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Jack, or the Submission

At the Loeb Experimental Theatre

By Daniel J. Chasan

Ionesco's Jack, or the Submission is just about as absurd as theatre gets. It alternates between caricatures and specious profundity, demanding and receiving unconvincing performances from the cast. Michael Nach is properly flaccid as Jack, a young man whose family reviles him until he declares he does like hash browned potatoes, and then tries to marry him off to Roberta, Janice Brown, a three-nosed beauty whom he finds insufficiently ugly. Miss Brown performs very well, as most of the cast seems to; "seems" because it is difficult to know exactly what the roles should be and exactly how artificially they should be played. If anything, the direction tends toward too much exaggeration.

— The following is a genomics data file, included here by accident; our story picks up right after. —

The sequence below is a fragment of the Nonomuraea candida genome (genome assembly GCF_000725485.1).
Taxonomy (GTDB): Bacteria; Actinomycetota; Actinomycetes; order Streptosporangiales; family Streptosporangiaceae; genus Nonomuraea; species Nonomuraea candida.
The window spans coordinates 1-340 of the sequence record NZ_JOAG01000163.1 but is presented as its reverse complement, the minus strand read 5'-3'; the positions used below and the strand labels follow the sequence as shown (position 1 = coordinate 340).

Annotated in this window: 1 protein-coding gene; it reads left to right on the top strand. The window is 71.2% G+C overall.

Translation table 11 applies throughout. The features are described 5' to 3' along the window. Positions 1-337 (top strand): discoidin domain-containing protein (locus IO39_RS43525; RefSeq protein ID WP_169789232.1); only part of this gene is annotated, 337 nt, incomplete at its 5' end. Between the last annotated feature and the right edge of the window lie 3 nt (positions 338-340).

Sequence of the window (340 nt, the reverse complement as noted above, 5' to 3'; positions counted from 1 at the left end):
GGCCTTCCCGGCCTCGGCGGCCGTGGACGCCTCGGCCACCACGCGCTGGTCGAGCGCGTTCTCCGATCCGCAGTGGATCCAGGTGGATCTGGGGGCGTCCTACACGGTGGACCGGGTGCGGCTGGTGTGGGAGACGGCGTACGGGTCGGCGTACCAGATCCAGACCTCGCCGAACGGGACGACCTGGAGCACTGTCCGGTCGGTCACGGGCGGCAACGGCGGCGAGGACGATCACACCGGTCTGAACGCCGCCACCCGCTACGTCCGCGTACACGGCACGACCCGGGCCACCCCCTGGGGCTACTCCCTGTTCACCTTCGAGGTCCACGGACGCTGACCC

The play gains its overall effect less through representation or reality or any message than through pure theatre, much in the manner of Genet's The Blacks. Unfortunately, it lacks the impact of The Blacks. On reflecting, its caricatures contain a lot of truth, but watching them seems hollow.

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